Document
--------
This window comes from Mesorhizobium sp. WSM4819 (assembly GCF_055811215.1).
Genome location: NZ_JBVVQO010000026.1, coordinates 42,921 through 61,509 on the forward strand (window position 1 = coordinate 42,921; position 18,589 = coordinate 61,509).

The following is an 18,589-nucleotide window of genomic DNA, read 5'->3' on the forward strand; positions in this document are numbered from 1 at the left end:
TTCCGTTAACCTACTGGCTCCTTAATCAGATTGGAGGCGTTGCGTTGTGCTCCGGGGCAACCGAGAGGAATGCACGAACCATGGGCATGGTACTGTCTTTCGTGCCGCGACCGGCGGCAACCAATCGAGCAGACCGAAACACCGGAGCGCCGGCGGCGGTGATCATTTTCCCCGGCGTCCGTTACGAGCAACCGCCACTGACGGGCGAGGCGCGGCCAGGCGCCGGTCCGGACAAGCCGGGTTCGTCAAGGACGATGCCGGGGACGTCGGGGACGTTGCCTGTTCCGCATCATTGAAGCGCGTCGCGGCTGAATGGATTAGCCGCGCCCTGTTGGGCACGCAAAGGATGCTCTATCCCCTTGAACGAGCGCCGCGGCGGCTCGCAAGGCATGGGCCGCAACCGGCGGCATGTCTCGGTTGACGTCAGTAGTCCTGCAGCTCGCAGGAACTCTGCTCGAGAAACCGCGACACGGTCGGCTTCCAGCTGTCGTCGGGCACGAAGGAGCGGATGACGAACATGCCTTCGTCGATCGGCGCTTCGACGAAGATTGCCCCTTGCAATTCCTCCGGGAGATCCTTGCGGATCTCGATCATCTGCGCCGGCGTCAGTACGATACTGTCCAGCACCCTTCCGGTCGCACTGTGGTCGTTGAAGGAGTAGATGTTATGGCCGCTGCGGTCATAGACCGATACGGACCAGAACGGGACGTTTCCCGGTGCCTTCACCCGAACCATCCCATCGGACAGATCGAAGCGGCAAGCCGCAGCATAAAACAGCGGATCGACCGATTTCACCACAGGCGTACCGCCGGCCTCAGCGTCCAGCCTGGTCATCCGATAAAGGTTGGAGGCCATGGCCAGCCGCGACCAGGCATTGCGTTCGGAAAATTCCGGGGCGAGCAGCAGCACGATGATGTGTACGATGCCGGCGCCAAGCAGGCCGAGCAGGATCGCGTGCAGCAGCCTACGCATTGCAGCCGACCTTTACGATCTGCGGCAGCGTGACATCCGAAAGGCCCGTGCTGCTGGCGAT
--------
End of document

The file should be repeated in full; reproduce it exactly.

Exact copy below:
This window comes from Mesorhizobium sp. WSM4819 (assembly GCF_055811215.1).
Genome location: NZ_JBVVQO010000026.1, coordinates 42,921 through 61,509 on the forward strand (window position 1 = coordinate 42,921; position 18,589 = coordinate 61,509).

The following is an 18,589-nucleotide window of genomic DNA, read 5'->3' on the forward strand; positions in this document are numbered from 1 at the left end:
TTCCGTTAACCTACTGGCTCCTTAATCAGATTGGAGGCGTTGCGTTGTGCTCCGGGGCAACCGAGAGGAATGCACGAACCATGGGCATGGTACTGTCTTTCGTGCCGCGACCGGCGGCAACCAATCGAGCAGACCGAAACACCGGAGCGCCGGCGGCGGTGATCATTTTCCCCGGCGTCCGTTACGAGCAACCGCCACTGACGGGCGAGGCGCGGCCAGGCGCCGGTCCGGACAAGCCGGGTTCGTCAAGGACGATGCCGGGGACGTCGGGGACGTTGCCTGTTCCGCATCATTGAAGCGCGTCGCGGCTGAATGGATTAGCCGCGCCCTGTTGGGCACGCAAAGGATGCTCTATCCCCTTGAACGAGCGCCGCGGCGGCTCGCAAGGCATGGGCCGCAACCGGCGGCATGTCTCGGTTGACGTCAGTAGTCCTGCAGCTCGCAGGAACTCTGCTCGAGAAACCGCGACACGGTCGGCTTCCAGCTGTCGTCGGGCACGAAGGAGCGGATGACGAACATGCCTTCGTCGATCGGCGCTTCGACGAAGATTGCCCCTTGCAATTCCTCCGGGAGATCCTTGCGGATCTCGATCATCTGCGCCGGCGTCAGTACGATACTGTCCAGCACCCTTCCGGTCGCACTGTGGTCGTTGAAGGAGTAGATGTTATGGCCGCTGCGGTCATAGACCGATACGGACCAGAACGGGACGTTTCCCGGTGCCTTCACCCGAACCATCCCATCGGACAGATCGAAGCGGCAAGCCGCAGCATAAAACAGCGGATCGACCGATTTCACCACAGGCGTACCGCCGGCCTCAGCGTCCAGCCTGGTCATCCGATAAAGGTTGGAGGCCATGGCCAGCCGCGACCAGGCATTGCGTTCGGAAAATTCCGGGGCGAGCAGCAGCACGATGATGTGTACGATGCCGGCGCCAAGCAGGCCGAGCAGGATCGCGTGCAGCAGCCTACGCATTGCAGCCGACCTTTACGATCTGCGGCAGCGTGACATCCGAAAGGCCCGTGCTGCTGGCGAT